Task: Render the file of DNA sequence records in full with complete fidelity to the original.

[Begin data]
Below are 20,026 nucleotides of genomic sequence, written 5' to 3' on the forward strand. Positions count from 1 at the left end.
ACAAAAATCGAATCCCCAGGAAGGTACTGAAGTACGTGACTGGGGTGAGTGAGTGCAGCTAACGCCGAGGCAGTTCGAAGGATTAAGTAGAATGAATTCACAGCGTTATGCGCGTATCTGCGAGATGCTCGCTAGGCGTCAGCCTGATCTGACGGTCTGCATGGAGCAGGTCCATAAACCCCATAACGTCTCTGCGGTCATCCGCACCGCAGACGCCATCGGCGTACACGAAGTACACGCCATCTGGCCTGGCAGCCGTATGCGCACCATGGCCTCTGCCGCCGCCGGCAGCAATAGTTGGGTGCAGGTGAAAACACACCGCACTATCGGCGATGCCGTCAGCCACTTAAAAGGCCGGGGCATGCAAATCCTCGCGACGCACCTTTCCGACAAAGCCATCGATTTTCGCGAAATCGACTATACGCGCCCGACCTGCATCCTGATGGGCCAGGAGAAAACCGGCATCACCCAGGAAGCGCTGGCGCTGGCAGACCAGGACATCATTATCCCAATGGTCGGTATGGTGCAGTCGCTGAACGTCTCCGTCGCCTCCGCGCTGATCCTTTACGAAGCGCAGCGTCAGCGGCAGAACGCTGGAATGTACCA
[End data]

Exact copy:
Below are 20,026 nucleotides of genomic sequence, written 5' to 3' on the forward strand. Positions count from 1 at the left end.
ACAAAAATCGAATCCCCAGGAAGGTACTGAAGTACGTGACTGGGGTGAGTGAGTGCAGCTAACGCCGAGGCAGTTCGAAGGATTAAGTAGAATGAATTCACAGCGTTATGCGCGTATCTGCGAGATGCTCGCTAGGCGTCAGCCTGATCTGACGGTCTGCATGGAGCAGGTCCATAAACCCCATAACGTCTCTGCGGTCATCCGCACCGCAGACGCCATCGGCGTACACGAAGTACACGCCATCTGGCCTGGCAGCCGTATGCGCACCATGGCCTCTGCCGCCGCCGGCAGCAATAGTTGGGTGCAGGTGAAAACACACCGCACTATCGGCGATGCCGTCAGCCACTTAAAAGGCCGGGGCATGCAAATCCTCGCGACGCACCTTTCCGACAAAGCCATCGATTTTCGCGAAATCGACTATACGCGCCCGACCTGCATCCTGATGGGCCAGGAGAAAACCGGCATCACCCAGGAAGCGCTGGCGCTGGCAGACCAGGACATCATTATCCCAATGGTCGGTATGGTGCAGTCGCTGAACGTCTCCGTCGCCTCCGCGCTGATCCTTTACGAAGCGCAGCGTCAGCGGCAGAACGCTGGAATGTACCA